But Dr. Gomez has strange methods that seem to have little to do with physical medicine, and as the treatment progresses, Sofia’s mother’s illness becomes increasingly baffling. Sofia’s role as detective—tracking her mother’s symptoms in an attempt to find the secret motivation for her pain—deepens as she discovers her own desires in this transient desert community.

Hot Milk is a profound exploration of the sting of sexuality, of unspoken female rage, of myth and modernity, the lure of hypochondria and big pharma, and, above all, the value of experimenting with life; of being curious, bewildered, and vitally alive to the world.

About the author

Deborah LevyDeborah Levy trained at Dartington College of Arts leaving in 1981 to write a number of plays, highly acclaimed for their „intellectual rigour, poetic fantasy and visual imagination“, including PAX, HERESIES for the Royal Shakespeare Company, CLAM, CALL BLUE JANE, SHINY NYLON, HONEY BABY MIDDLE ENGLAND, PUSHING THE PRINCE INTO DENMARK and MACBETH-FALSE MEMORIES, some of which are published in LEVY: PLAYS 1 (Methuen)

Deborah wrote and published her first novel BEAUTIFUL MUTANTS (Vintage), when she was 27 years old. The experience of not having to give her words to a director, actors and designer to interpret, was so exhilarating, she wrote a few more. These include, SWALLOWING GEOGRAPHY, THE UNLOVED (Vintage) and BILLY and GIRL (Bloomsbury). She has always written across a number of art forms (see Bookworks and Collaborations with visual artists) and was Fellow in Creative Arts at Trinity College, Cambridge from 1989-1991.

Source: https://www.goodreads.com/book/show/26883528-hot-milk

 

Work Like Any Other

cover image for Work Like Any Otherby Virginia Reeves

Hardcover, 262 pages
Published March 1st 2016 by Scribner
ISBN 150111249X (ISBN13: 9781501112492)

Available at your local bookstore and also via Amazon.de and Amazon.com.

In this astonishingly accomplished, morally complicated, “exceptional and starkly beautiful debut” (Kevin Powers, National Book Award–nominated author of The Yellow Birds), a prideful electrician in 1920s rural Alabama struggles to overcome past sins and find peace after being sent to prison for manslaughter.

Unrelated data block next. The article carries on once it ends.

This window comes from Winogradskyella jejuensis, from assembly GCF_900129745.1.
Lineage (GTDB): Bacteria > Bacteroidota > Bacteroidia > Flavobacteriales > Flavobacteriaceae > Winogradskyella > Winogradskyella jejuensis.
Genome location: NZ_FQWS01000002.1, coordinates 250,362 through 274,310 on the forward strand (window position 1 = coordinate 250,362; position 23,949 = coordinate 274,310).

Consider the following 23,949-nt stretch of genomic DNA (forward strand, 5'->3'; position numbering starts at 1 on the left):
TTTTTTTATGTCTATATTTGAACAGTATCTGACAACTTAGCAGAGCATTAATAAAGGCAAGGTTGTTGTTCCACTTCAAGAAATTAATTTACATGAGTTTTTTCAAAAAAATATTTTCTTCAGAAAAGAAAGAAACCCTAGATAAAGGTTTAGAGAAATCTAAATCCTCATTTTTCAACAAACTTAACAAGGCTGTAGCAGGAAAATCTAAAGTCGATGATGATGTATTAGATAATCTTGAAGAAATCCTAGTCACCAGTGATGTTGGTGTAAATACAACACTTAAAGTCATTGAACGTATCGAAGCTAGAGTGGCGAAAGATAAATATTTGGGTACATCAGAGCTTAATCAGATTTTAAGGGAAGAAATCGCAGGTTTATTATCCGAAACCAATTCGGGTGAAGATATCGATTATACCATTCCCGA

Roscoe T Martin set his sights on a new type of power spreading at the start of the twentieth century: electricity. It became his training, his life’s work. But when his wife, Marie, inherits her father’s failing farm, Roscoe has to give up his livelihood, with great cost to his sense of self, his marriage, and his family. Realizing he might lose them all if he doesn’t do something, he begins to use his skills as an electrician to siphon energy from the state, ushering in a period of bounty and happiness. Even the love of Marie and their child seem back within Roscoe’s grasp.

Then a young man working for the state power company stumbles on Roscoe’s illegal lines and is electrocuted, and everything changes: Roscoe is arrested; the farm once more starts to deteriorate; and Marie abandons her husband, leaving him to face his twenty-year sentence alone. Now an unmoored Roscoe must carve out a place at Kilby Prison. Climbing the ranks of the incarcerated from dairy hand to librarian to “dog boy,” an inmate who helps the guards track down escapees, he is ultimately forced to ask himself once more if his work is just that, or if the price of his crimes—for him and his family—is greater than he ever let himself believe.

Gorgeously spare and brilliantly insightful, Work Like Any Other is “a striking debut about love and redemption, the heavy burdens of family and guilt, and learning how to escape them…Virginia Reeves is a major new talent” (Philipp Meyer, New York Times bestselling author of The Son).

About the author

photo of Virginia ReevesVirginia Reeves is a graduate of the Michener Center for Writers at UT-Austin. Her debut novel, Work Like Any Other was longlisted for the Man Booker Prize and the Center for Fiction’s First Novel Prize, and Booklist recently named it to their Top 10 First Novels of 2016. After seven years in Austin, she recently returned to her hometown of Helena, Montana, with her husband, two daughters, and three-legged Pit Bull.

Photo credit: Suzanne Koett, via the author site